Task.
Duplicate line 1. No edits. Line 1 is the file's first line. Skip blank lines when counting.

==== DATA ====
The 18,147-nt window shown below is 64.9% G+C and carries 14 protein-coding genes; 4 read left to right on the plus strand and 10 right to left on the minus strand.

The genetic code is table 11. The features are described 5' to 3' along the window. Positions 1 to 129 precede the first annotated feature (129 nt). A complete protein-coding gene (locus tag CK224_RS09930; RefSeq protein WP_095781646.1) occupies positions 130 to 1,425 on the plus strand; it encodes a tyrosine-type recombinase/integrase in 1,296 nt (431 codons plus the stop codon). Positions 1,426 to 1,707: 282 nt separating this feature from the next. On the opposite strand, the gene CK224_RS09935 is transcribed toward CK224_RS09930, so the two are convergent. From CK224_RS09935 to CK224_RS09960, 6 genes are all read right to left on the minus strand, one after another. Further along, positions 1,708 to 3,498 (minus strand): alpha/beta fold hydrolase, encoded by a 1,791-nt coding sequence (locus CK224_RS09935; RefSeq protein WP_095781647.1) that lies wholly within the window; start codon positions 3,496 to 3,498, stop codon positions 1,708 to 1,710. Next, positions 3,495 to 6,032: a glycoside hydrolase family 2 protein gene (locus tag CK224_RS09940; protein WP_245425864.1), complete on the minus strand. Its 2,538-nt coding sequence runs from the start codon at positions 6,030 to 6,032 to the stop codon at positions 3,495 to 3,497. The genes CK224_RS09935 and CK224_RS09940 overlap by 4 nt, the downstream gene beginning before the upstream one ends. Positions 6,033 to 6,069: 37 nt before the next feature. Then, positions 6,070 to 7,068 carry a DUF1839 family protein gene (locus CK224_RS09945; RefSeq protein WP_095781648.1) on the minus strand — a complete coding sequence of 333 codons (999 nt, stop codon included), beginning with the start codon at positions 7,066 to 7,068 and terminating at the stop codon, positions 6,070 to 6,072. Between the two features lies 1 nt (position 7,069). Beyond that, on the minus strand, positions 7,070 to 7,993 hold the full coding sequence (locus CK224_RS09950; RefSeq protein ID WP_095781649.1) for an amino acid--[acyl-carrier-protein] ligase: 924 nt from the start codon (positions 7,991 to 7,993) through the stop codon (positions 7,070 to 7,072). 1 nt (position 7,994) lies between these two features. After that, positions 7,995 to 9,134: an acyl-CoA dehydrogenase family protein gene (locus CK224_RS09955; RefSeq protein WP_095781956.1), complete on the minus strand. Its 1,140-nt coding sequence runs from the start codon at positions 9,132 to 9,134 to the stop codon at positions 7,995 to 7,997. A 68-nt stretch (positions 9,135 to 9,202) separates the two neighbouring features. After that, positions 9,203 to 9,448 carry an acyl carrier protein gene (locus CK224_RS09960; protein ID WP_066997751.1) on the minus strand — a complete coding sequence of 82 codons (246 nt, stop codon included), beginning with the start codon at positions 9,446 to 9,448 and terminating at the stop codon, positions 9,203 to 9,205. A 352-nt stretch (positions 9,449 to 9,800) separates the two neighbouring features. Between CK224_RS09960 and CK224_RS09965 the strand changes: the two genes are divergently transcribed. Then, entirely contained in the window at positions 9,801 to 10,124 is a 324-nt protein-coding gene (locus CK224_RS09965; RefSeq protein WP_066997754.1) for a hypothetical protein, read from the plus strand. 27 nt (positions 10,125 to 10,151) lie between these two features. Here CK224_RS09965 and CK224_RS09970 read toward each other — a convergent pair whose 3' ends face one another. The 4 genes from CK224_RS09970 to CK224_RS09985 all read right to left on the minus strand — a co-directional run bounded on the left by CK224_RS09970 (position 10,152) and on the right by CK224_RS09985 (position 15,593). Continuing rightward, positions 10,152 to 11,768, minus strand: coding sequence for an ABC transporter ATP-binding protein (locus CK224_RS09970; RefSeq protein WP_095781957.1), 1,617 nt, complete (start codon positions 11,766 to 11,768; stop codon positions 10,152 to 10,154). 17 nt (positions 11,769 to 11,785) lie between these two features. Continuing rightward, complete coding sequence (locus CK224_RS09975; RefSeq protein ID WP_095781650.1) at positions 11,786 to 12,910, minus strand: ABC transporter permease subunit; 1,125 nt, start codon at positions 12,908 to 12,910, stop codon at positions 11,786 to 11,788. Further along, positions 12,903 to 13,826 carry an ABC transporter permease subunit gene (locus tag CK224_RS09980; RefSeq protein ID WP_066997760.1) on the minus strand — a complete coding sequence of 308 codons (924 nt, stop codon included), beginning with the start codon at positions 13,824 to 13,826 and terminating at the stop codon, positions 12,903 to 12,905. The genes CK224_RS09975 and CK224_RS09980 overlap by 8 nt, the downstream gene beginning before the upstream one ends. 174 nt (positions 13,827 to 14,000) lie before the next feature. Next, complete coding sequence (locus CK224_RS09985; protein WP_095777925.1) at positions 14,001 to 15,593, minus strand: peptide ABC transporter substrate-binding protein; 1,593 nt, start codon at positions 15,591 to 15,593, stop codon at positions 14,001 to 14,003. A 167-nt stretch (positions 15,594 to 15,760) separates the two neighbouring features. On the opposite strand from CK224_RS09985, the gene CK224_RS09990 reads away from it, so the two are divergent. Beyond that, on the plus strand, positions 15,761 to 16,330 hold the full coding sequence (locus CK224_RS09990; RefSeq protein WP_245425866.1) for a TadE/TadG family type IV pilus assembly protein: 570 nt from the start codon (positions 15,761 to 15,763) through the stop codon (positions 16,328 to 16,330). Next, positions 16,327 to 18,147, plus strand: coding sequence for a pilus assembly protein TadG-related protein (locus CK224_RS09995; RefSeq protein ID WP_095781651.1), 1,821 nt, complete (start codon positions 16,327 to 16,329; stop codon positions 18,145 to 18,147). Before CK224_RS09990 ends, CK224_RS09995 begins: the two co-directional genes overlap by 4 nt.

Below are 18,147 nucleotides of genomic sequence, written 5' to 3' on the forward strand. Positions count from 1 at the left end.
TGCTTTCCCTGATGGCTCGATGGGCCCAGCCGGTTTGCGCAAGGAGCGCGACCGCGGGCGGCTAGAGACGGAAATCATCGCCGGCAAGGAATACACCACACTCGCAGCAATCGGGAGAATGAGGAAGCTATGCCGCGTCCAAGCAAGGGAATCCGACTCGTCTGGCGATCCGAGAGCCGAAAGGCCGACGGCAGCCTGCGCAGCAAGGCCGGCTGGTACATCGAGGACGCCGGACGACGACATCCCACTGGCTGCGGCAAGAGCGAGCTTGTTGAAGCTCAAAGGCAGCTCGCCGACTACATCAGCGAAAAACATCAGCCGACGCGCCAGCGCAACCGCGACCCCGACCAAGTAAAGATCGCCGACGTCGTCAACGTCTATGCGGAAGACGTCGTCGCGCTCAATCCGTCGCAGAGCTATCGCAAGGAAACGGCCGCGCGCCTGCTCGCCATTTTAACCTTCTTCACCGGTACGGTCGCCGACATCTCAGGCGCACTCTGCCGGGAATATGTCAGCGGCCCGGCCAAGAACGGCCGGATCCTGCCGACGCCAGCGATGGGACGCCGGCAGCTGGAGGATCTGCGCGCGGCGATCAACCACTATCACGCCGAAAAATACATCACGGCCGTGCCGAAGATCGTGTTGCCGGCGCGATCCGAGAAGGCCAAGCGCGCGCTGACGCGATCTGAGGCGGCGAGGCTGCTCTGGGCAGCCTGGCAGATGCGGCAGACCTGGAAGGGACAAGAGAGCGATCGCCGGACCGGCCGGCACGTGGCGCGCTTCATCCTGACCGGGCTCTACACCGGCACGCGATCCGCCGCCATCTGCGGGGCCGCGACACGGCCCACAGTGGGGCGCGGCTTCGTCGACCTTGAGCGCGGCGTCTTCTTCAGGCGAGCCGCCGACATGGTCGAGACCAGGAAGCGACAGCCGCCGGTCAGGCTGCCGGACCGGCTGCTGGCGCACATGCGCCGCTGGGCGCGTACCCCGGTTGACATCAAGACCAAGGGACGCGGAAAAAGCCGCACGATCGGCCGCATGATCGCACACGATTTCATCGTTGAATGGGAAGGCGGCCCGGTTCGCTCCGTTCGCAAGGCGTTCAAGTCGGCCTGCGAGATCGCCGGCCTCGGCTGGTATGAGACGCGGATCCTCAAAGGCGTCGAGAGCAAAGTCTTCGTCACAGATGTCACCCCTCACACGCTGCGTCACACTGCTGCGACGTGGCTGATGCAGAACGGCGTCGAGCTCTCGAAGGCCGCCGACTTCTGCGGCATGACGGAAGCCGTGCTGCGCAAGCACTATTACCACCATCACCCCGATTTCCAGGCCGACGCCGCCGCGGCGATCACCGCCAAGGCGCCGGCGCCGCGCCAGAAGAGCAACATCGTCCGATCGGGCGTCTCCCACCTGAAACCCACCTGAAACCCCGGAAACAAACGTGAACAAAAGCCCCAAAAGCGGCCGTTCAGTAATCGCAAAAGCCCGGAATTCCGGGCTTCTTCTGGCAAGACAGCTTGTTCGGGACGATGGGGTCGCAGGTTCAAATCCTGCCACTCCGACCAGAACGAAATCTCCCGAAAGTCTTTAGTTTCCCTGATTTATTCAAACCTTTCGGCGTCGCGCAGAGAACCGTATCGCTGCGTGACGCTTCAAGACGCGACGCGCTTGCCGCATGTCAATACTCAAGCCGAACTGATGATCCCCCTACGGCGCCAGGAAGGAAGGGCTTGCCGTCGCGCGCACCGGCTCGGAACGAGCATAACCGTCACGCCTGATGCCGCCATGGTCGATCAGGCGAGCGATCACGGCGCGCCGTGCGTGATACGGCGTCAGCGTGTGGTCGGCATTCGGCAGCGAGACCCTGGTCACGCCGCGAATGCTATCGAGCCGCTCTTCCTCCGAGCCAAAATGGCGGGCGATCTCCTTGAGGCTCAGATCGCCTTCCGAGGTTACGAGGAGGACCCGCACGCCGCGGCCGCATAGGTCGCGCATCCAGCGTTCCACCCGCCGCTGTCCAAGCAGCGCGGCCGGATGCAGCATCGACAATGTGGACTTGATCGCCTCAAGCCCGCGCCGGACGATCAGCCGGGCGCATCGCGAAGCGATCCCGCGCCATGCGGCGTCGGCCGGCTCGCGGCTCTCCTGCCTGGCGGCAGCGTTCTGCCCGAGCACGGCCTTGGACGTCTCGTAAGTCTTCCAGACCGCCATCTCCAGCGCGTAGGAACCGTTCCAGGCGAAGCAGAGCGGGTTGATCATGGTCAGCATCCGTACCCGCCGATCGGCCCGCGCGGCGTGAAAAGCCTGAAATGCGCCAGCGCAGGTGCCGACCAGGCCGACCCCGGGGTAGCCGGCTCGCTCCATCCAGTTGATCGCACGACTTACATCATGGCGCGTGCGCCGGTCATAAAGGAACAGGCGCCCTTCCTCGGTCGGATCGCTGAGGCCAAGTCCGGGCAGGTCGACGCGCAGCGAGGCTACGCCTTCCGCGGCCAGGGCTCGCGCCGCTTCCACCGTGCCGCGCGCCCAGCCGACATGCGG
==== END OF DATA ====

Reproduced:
The 18,147-nt window shown below is 64.9% G+C and carries 14 protein-coding genes; 4 read left to right on the plus strand and 10 right to left on the minus strand.